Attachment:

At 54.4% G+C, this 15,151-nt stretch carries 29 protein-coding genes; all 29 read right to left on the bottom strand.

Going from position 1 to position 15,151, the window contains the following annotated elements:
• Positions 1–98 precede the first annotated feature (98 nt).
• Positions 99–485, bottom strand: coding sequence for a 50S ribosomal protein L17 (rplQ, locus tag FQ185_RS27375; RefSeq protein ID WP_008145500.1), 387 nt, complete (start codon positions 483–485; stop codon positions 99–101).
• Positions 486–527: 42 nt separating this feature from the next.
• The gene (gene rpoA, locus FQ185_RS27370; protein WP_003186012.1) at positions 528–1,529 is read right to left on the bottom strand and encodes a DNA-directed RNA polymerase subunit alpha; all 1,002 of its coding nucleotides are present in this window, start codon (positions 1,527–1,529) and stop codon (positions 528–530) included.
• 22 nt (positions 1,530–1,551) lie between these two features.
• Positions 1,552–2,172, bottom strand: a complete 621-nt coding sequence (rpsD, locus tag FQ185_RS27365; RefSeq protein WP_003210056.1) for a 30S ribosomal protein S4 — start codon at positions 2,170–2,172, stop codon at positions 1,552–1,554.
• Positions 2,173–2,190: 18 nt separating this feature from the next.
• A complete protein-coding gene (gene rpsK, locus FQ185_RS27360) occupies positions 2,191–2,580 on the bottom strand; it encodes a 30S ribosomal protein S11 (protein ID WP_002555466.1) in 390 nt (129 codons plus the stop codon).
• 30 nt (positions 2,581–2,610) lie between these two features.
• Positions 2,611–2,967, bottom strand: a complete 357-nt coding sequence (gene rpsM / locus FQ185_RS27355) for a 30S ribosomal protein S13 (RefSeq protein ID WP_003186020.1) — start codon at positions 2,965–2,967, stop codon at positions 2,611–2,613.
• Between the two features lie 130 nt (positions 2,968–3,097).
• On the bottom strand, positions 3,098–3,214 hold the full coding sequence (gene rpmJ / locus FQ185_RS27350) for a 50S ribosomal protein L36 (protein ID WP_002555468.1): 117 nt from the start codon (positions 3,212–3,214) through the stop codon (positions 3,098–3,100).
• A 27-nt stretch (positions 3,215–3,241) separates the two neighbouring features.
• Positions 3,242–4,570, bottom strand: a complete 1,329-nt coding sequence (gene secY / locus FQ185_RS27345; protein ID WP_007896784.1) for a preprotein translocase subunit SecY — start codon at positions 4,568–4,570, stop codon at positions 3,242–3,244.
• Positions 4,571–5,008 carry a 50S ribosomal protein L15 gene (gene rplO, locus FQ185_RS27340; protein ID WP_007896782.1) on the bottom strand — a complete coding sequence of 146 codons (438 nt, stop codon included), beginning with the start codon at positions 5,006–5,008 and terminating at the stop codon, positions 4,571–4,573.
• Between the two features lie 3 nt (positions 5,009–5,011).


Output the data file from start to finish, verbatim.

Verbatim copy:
At 54.4% G+C, this 15,151-nt stretch carries 29 protein-coding genes; all 29 read right to left on the bottom strand.

Going from position 1 to position 15,151, the window contains the following annotated elements:
• Positions 1–98 precede the first annotated feature (98 nt).
• Positions 99–485, bottom strand: coding sequence for a 50S ribosomal protein L17 (rplQ, locus tag FQ185_RS27375; RefSeq protein ID WP_008145500.1), 387 nt, complete (start codon positions 483–485; stop codon positions 99–101).
• Positions 486–527: 42 nt separating this feature from the next.
• The gene (gene rpoA, locus FQ185_RS27370; protein WP_003186012.1) at positions 528–1,529 is read right to left on the bottom strand and encodes a DNA-directed RNA polymerase subunit alpha; all 1,002 of its coding nucleotides are present in this window, start codon (positions 1,527–1,529) and stop codon (positions 528–530) included.
• 22 nt (positions 1,530–1,551) lie between these two features.
• Positions 1,552–2,172, bottom strand: a complete 621-nt coding sequence (rpsD, locus tag FQ185_RS27365; RefSeq protein WP_003210056.1) for a 30S ribosomal protein S4 — start codon at positions 2,170–2,172, stop codon at positions 1,552–1,554.
• Positions 2,173–2,190: 18 nt separating this feature from the next.
• A complete protein-coding gene (gene rpsK, locus FQ185_RS27360) occupies positions 2,191–2,580 on the bottom strand; it encodes a 30S ribosomal protein S11 (protein ID WP_002555466.1) in 390 nt (129 codons plus the stop codon).
• 30 nt (positions 2,581–2,610) lie between these two features.
• Positions 2,611–2,967, bottom strand: a complete 357-nt coding sequence (gene rpsM / locus FQ185_RS27355) for a 30S ribosomal protein S13 (RefSeq protein ID WP_003186020.1) — start codon at positions 2,965–2,967, stop codon at positions 2,611–2,613.
• Between the two features lie 130 nt (positions 2,968–3,097).
• On the bottom strand, positions 3,098–3,214 hold the full coding sequence (gene rpmJ / locus FQ185_RS27350) for a 50S ribosomal protein L36 (protein ID WP_002555468.1): 117 nt from the start codon (positions 3,212–3,214) through the stop codon (positions 3,098–3,100).
• A 27-nt stretch (positions 3,215–3,241) separates the two neighbouring features.
• Positions 3,242–4,570, bottom strand: a complete 1,329-nt coding sequence (gene secY / locus FQ185_RS27345; protein ID WP_007896784.1) for a preprotein translocase subunit SecY — start codon at positions 4,568–4,570, stop codon at positions 3,242–3,244.
• Positions 4,571–5,008 carry a 50S ribosomal protein L15 gene (gene rplO, locus FQ185_RS27340; protein ID WP_007896782.1) on the bottom strand — a complete coding sequence of 146 codons (438 nt, stop codon included), beginning with the start codon at positions 5,006–5,008 and terminating at the stop codon, positions 4,571–4,573.
• Between the two features lie 3 nt (positions 5,009–5,011).